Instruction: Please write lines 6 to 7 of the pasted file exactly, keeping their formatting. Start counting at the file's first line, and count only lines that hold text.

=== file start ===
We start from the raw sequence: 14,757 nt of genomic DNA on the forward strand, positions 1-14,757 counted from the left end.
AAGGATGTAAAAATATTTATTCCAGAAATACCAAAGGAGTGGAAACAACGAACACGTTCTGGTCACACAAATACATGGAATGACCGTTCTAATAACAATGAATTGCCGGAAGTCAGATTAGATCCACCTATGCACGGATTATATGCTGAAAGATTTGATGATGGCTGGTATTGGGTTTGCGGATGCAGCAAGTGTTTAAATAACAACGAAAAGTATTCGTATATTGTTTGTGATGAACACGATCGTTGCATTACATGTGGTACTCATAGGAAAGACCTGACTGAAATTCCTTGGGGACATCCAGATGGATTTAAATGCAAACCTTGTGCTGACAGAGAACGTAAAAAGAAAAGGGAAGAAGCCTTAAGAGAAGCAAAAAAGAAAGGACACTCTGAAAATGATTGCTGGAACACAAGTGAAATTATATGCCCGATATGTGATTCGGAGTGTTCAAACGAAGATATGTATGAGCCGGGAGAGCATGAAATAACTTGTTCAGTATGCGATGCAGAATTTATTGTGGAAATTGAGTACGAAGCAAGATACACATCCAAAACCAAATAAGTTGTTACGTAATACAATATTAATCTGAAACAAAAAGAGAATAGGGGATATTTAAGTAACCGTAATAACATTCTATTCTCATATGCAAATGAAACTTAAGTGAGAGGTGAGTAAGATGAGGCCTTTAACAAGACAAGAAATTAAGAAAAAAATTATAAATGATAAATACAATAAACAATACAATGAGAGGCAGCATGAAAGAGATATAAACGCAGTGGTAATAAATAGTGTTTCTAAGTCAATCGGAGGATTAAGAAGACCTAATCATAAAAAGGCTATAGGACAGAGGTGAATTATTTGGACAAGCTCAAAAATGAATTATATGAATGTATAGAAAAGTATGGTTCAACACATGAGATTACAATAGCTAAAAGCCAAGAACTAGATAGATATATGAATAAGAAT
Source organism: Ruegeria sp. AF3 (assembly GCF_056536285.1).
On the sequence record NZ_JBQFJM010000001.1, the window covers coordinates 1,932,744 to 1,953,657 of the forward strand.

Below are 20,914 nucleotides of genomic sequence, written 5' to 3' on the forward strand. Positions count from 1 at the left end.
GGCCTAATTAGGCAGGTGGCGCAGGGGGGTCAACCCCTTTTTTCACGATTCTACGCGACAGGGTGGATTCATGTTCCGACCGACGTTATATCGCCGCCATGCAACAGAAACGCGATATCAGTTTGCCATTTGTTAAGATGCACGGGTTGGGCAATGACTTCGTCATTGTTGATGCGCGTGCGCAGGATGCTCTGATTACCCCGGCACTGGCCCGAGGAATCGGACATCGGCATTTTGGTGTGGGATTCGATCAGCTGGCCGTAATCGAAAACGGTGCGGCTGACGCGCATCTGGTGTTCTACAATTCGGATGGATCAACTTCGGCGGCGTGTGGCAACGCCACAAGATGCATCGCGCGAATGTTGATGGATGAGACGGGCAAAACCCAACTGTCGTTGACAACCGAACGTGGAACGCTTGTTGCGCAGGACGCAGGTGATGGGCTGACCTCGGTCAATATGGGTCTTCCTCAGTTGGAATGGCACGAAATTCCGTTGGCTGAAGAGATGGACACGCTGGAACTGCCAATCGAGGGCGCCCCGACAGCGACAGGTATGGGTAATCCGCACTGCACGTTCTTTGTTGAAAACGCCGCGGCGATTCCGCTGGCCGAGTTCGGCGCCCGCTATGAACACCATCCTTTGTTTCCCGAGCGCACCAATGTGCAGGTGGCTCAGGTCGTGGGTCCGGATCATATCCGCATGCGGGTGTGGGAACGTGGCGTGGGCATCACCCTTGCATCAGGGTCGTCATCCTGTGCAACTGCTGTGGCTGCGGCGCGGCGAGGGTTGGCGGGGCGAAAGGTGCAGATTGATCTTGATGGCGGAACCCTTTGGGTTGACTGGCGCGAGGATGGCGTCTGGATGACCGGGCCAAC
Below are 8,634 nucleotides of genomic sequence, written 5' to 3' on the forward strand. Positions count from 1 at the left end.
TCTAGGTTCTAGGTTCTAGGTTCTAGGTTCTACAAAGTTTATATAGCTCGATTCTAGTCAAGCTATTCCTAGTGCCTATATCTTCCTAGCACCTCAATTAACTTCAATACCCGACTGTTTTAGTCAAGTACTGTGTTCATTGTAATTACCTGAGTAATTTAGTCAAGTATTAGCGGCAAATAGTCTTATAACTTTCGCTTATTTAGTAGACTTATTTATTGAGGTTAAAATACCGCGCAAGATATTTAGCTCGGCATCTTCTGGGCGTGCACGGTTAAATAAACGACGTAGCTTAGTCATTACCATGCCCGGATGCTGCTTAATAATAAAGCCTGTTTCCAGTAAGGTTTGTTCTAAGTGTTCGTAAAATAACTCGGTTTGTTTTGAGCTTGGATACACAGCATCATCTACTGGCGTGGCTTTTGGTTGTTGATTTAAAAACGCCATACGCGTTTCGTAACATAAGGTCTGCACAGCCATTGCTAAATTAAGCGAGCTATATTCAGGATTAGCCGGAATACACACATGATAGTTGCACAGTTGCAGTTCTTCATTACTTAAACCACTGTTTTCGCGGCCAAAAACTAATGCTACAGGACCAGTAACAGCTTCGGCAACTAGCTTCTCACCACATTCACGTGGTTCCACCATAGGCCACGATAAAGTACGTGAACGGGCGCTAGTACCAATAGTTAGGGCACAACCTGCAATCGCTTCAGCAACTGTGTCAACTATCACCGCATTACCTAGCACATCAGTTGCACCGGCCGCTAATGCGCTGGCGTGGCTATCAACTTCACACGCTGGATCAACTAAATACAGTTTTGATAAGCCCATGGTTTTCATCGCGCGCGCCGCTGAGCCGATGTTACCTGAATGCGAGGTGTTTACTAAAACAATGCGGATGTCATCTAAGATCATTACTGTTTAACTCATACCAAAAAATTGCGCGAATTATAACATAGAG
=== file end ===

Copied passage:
GGCCTAATTAGGCAGGTGGCGCAGGGGGGTCAACCCCTTTTTTCACGATTCTACGCGACAGGGTGGATTCATGTTCCGACCGACGTTATATCGCCGCCATGCAACAGAAACGCGATATCAGTTTGCCATTTGTTAAGATGCACGGGTTGGGCAATGACTTCGTCATTGTTGATGCGCGTGCGCAGGATGCTCTGATTACCCCGGCACTGGCCCGAGGAATCGGACATCGGCATTTTGGTGTGGGATTCGATCAGCTGGCCGTAATCGAAAACGGTGCGGCTGACGCGCATCTGGTGTTCTACAATTCGGATGGATCAACTTCGGCGGCGTGTGGCAACGCCACAAGATGCATCGCGCGAATGTTGATGGATGAGACGGGCAAAACCCAACTGTCGTTGACAACCGAACGTGGAACGCTTGTTGCGCAGGACGCAGGTGATGGGCTGACCTCGGTCAATATGGGTCTTCCTCAGTTGGAATGGCACGAAATTCCGTTGGCTGAAGAGATGGACACGCTGGAACTGCCAATCGAGGGCGCCCCGACAGCGACAGGTATGGGTAATCCGCACTGCACGTTCTTTGTTGAAAACGCCGCGGCGATTCCGCTGGCCGAGTTCGGCGCCCGCTATGAACACCATCCTTTGTTTCCCGAGCGCACCAATGTGCAGGTGGCTCAGGTCGTGGGTCCGGATCATATCCGCATGCGGGTGTGGGAACGTGGCGTGGGCATCACCCTTGCATCAGGGTCGTCATCCTGTGCAACTGCTGTGGCTGCGGCGCGGCGAGGGTTGGCGGGGCGAAAGGTGCAGATTGATCTTGATGGCGGAACCCTTTGGGTTGACTGGCGCGAGGATGGCGTCTGGATGACCGGGCCAAC
Below are 8,634 nucleotides of genomic sequence, written 5' to 3' on the forward strand. Positions count from 1 at the left end.